Law/Justice

Drug possession bills emerge to address wide-reaching state Supreme Court ruling

OLYMPIA — About a month has passed since the Washington state Supreme Court ruled the state’s simple drug possession law unconstitutional in its State v. Blake decision.

Justices found the law was unconstitutional because it didn’t require prosecutors to prove an accused person knowingly or intentionally had drugs.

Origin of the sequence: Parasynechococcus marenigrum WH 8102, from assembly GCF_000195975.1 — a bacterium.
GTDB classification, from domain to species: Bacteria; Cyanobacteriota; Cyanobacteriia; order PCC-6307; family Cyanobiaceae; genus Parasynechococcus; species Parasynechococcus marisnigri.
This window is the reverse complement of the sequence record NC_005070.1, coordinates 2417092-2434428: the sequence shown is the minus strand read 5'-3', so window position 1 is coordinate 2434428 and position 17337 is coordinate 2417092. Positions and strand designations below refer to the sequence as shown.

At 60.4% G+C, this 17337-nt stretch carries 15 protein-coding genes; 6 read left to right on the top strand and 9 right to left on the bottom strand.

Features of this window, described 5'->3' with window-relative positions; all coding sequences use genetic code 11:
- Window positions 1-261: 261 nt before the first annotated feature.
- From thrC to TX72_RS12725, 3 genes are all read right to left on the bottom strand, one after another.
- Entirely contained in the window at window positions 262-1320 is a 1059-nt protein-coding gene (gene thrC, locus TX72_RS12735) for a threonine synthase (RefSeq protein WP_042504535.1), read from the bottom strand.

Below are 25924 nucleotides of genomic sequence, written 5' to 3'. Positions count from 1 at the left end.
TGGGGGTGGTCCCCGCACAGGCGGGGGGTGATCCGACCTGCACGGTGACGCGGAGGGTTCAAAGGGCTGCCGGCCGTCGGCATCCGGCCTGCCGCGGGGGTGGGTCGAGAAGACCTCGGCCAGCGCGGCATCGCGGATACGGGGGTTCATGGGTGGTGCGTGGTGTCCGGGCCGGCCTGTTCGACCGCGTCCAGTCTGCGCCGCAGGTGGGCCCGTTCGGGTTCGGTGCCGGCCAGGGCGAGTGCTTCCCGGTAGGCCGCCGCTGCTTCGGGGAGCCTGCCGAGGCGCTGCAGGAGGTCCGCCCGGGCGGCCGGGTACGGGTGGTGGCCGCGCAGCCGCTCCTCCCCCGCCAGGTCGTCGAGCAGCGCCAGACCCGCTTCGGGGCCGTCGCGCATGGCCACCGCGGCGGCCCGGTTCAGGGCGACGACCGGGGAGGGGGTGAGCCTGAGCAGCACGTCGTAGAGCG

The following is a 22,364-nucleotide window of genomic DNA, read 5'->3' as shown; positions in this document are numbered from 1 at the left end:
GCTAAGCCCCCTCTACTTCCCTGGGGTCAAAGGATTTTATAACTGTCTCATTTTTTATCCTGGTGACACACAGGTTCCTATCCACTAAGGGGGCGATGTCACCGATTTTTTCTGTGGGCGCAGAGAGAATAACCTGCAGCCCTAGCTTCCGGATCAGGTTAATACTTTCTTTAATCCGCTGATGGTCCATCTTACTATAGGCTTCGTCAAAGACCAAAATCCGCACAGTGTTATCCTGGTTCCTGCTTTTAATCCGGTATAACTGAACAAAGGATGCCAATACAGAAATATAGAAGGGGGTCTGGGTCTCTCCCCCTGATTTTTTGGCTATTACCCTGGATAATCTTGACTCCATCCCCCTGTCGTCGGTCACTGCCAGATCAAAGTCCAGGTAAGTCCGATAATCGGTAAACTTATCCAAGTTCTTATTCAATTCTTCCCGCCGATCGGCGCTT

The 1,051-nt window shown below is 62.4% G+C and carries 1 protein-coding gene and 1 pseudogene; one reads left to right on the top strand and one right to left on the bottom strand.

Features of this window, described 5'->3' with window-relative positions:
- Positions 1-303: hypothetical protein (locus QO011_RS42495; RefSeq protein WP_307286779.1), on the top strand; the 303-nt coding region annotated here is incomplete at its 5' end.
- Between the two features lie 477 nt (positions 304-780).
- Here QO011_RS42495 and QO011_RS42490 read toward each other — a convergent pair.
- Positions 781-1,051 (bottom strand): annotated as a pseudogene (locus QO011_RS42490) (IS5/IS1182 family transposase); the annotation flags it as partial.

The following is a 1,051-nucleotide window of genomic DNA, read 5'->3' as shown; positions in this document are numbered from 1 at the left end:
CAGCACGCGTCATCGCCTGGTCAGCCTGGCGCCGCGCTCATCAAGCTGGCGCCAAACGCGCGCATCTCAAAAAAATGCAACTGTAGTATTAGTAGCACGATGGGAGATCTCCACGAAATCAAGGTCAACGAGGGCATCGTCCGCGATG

The ruling’s implications have rippled through the state’s criminal justice system. State Caseload Forecast Council records indicate there have been about 5,000-6,000 convictions for simple possession per year over the last 20 years, according to Russell Brown, executive director of the Washington Association of Prosecuting Attorneys.

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